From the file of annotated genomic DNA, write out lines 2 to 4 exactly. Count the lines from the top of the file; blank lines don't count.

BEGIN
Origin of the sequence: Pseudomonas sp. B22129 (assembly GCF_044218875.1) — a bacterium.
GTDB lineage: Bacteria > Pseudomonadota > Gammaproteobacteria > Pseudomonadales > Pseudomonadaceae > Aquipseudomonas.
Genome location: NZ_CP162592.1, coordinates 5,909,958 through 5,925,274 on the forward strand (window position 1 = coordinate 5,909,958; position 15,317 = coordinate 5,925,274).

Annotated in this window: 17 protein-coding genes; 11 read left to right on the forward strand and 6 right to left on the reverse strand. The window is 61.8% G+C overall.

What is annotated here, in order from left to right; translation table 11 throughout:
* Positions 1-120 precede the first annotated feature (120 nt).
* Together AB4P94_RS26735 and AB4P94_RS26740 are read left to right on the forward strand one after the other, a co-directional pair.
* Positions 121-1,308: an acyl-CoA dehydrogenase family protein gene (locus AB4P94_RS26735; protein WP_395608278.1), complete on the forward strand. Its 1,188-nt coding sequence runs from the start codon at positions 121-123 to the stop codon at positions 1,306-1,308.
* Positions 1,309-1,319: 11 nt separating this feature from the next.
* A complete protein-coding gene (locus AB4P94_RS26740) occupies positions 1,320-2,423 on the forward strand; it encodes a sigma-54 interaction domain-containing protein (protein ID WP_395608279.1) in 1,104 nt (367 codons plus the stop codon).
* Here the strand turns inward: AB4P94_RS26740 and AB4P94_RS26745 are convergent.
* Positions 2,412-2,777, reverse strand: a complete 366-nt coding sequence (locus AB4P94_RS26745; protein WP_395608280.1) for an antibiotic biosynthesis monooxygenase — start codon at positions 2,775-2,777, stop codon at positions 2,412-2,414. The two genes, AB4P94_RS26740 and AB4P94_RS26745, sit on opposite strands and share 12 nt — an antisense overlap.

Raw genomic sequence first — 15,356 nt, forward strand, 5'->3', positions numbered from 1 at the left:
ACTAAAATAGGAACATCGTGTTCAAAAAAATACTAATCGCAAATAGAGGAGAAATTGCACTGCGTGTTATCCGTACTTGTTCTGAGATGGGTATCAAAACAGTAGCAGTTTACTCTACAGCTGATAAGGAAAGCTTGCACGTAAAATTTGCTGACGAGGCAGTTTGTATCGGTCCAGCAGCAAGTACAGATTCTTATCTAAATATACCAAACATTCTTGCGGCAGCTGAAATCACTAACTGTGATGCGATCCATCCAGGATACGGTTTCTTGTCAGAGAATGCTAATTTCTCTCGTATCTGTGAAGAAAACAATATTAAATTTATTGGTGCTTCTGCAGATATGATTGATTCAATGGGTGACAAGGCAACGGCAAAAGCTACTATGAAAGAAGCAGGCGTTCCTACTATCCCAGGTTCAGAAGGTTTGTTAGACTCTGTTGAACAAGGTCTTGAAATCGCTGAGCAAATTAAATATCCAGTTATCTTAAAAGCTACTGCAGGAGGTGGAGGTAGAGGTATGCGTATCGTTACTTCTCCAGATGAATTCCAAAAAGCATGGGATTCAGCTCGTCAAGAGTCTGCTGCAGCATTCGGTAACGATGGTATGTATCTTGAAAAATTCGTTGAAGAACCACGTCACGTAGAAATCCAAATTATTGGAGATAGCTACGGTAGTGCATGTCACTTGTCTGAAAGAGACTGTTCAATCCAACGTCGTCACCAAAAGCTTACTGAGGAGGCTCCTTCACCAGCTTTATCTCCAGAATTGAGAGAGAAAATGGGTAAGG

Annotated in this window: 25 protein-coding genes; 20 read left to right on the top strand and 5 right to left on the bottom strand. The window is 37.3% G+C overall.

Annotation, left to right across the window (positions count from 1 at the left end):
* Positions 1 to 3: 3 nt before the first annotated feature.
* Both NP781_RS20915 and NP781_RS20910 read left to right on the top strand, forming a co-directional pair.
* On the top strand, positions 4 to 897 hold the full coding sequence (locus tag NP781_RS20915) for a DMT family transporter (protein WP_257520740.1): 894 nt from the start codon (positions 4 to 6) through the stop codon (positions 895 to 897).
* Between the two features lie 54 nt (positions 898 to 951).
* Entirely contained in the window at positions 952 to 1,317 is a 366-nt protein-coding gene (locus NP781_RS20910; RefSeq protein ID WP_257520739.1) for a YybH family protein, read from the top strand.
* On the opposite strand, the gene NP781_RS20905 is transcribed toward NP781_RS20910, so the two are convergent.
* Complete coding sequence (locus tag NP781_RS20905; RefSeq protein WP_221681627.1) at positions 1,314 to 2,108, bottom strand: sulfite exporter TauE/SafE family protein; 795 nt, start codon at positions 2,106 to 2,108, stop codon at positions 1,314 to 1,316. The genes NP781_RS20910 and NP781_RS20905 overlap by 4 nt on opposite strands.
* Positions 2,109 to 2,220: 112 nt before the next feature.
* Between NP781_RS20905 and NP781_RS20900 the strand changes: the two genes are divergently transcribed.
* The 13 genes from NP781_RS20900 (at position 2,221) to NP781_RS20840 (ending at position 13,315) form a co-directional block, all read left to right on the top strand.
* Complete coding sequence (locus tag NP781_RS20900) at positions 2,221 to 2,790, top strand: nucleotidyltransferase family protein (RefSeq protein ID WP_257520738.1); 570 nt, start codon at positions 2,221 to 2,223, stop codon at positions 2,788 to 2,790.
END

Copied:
GTDB lineage: Bacteria > Pseudomonadota > Gammaproteobacteria > Pseudomonadales > Pseudomonadaceae > Aquipseudomonas.
Genome location: NZ_CP162592.1, coordinates 5,909,958 through 5,925,274 on the forward strand (window position 1 = coordinate 5,909,958; position 15,317 = coordinate 5,925,274).

Annotated in this window: 17 protein-coding genes; 11 read left to right on the forward strand and 6 right to left on the reverse strand. The window is 61.8% G+C overall.